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Old 06-05-2014, 12:44   #1
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Join Date: Feb 2014
Location: Deltaville, VA
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Cape May--Block Island--how long?

Am planning to go from Cape May NJ to Block Island or Montauk later this month, probably close to Memorial Day. Can anyone who is familiar with this run tell me how long to plan for? I figure with decent wind I'll average between 5.5-6 knots and can motor at that speed if necessary. I'm thinking 30-34 hours, so leaving Cape May at 6 AM with a prevailing SW would get me to BI around 12-3 PM next day. That departure would also get me across the shipping lanes from/to NYC in daylight. Looks straightforward--rhumb line seems to run close to NJ shore until around Barnegat Bay, then heads NE to BI.

Is there a need for HF radio? Have VHF, radar and EPIRB. Boat is Moody 46.

This will be first ocean voyage for wife, although she has done NJ shore a couple of times but not open water. Lots of sailing in Chesapeake. I've crewed on a sailboat the size of mine from Bermuda to Newport. Any other suggestions?

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Old 06-05-2014, 13:32   #2
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Re: Cape May--Block Island--how long?

We have gone from Atlantic City to Block many times. We haven't seen much ship traffic although we have had to avoid commercial fishing boats off of Long Island. The VHF is fine. If your antennae is on top of your mast you will have no problem reaching the different Coast Guard stations as you go up the coast. They come in loud and clear.

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Old 06-05-2014, 13:44   #3
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Re: Cape May--Block Island--how long?

VHF should be fine if it's in good working order.
A good radar reflector as well but just keep a good lookout for fishing boats at night, they often are running autopilot and not really looking for anything smaller than a freighter. Then again they have right of way if on a haul or run.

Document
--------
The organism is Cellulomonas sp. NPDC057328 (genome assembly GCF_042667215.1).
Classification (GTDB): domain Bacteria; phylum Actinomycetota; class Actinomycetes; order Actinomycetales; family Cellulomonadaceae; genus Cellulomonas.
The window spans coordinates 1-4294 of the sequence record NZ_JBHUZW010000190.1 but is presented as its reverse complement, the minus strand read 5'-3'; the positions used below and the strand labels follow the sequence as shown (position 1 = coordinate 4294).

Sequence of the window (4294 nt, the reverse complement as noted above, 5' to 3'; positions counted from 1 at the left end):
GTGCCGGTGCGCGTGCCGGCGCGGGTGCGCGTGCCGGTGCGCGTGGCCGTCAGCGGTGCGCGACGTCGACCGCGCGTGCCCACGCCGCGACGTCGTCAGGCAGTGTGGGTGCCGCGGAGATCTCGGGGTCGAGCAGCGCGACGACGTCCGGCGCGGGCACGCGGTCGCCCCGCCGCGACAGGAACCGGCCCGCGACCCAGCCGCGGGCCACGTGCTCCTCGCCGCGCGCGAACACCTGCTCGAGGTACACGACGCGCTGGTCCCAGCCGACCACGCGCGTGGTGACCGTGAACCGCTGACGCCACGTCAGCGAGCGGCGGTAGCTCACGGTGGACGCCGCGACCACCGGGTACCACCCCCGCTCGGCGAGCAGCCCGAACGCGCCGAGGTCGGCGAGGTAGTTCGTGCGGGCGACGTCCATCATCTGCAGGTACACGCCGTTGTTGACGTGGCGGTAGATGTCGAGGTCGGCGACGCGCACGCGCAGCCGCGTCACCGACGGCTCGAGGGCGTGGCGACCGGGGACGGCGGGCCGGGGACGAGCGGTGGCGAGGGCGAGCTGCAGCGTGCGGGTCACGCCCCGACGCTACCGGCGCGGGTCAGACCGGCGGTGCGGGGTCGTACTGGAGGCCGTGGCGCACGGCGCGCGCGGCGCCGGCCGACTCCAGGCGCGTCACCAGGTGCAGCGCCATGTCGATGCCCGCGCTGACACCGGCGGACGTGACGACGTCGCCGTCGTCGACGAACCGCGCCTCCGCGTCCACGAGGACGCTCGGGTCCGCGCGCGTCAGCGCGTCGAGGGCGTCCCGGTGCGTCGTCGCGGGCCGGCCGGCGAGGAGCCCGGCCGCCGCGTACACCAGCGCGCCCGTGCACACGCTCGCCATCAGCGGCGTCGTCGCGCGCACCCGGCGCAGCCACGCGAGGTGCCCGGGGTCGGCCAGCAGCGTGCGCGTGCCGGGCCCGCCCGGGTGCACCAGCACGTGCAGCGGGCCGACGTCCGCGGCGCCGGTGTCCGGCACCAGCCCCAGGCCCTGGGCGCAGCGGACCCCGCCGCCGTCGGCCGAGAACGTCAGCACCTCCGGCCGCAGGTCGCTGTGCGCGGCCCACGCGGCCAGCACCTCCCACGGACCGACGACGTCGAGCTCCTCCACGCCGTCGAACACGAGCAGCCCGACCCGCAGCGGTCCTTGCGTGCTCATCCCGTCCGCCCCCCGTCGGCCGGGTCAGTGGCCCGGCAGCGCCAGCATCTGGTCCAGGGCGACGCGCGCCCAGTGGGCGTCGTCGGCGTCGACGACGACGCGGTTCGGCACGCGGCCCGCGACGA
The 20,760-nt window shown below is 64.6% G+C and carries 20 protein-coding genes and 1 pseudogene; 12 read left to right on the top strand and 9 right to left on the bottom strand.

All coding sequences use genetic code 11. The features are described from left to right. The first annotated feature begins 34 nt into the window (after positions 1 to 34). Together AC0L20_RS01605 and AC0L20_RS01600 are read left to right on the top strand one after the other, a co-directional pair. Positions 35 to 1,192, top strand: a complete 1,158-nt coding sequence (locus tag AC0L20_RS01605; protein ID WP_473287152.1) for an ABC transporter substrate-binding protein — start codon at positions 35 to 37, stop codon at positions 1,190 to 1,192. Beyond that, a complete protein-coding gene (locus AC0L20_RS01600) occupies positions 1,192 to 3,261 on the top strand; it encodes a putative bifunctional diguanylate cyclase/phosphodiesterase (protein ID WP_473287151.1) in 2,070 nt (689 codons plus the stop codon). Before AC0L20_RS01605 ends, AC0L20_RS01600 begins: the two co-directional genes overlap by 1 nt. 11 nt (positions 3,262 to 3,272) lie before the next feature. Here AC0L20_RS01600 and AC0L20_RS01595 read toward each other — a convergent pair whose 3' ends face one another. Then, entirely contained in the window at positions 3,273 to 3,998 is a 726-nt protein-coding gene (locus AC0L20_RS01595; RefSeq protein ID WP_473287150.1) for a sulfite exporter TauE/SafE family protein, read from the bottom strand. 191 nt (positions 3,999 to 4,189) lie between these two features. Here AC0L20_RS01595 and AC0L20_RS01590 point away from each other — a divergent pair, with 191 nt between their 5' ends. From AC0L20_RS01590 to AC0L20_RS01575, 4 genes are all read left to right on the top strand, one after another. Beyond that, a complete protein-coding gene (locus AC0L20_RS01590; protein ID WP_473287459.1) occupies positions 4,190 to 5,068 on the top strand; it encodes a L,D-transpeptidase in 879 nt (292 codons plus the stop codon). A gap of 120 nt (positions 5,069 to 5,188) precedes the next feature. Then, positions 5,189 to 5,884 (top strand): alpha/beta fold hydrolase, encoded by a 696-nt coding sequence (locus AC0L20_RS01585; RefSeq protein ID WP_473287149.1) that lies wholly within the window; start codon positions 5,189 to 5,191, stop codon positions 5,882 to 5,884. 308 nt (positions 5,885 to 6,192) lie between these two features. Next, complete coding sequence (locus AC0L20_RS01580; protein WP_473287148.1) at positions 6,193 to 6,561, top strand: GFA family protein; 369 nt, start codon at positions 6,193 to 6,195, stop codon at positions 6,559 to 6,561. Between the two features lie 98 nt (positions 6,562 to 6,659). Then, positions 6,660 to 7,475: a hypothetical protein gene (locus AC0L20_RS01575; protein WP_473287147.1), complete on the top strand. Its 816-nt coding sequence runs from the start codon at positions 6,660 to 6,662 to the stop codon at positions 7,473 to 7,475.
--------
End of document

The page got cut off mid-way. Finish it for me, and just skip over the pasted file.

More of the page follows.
Sometimes helps to hail them if your not sure of their course.
Commercial traffic in and out of NY changeable, commercial ships going into and out of Narragansett Bay usually sit Southeast of BI for pilot boat but some commercial tugs run barges up along Long Island north of BI between the island and shore heading for Buzzards Bay and to the CC canal, worth looking out for at night since the tow cables can be up to 3/4 mile long depending on sea state and size of load.
Not a bad run though weather that time of year is wide ranging and the water's still cold.
Will be sailing to Nantucket around then from RI, I'm bringing shorts and cold weather gear, you never know.
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Old 06-05-2014, 13:51   #4
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Re: Cape May--Block Island--how long?

Your time estimate is about right. I always like to carry something more than a VHF when out of sight of land. On the rhumb line you may lose VHF. Instead of an EPIRB consider a PLB. Same signal and response. Only difference is a 24 hour instead of a 48 hour battery and it doesn't float.

Or get a Delorne Inreach or Spot (I really like the Inreach).

But don't fight the weather. I've had some truly terrible experiences on the NJ coast. This is a great trip with a South through Northwest wind. Your wife will love offshore. If there is a forecast for wind out of north thru southeast, wait in Cape May or you may never get your wife on the boat again.

The tides are strong in this whole area. Study the tide chart to understand what it will do to your speed (e.g. sometimes helping, other times hurting)
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Old 06-05-2014, 14:03   #5
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Re: Cape May--Block Island--how long?

It's basically a 30-36 hour and a night and a day. Definitely keep a sharp lookout at night, as you'll occasionally encounter ships headed NW that are outside the lanes. VHF is fine, monitor 13 and 16 and you're good.

If you've never done it before, be prepared to wait in Cape May for the right weather window, since trying to put in at one of the inlets on the NJ or LI shore in bad weather is A Really Bad Idea.

And don't run close to shore...angle out to 5-10 miles offshore before you head towards Block.

Lastly, if you're going up the Bay and through the canal and down the Delware to get to Cape May, give the extensive shoals on the north side of the mouth of the river a wide berth (you have to go around, you're probably too tall for the Cape May Canal). It's tempting to try and pick your way through them given the hours it could save, but those shoals are constantly shifting and should be avoided.
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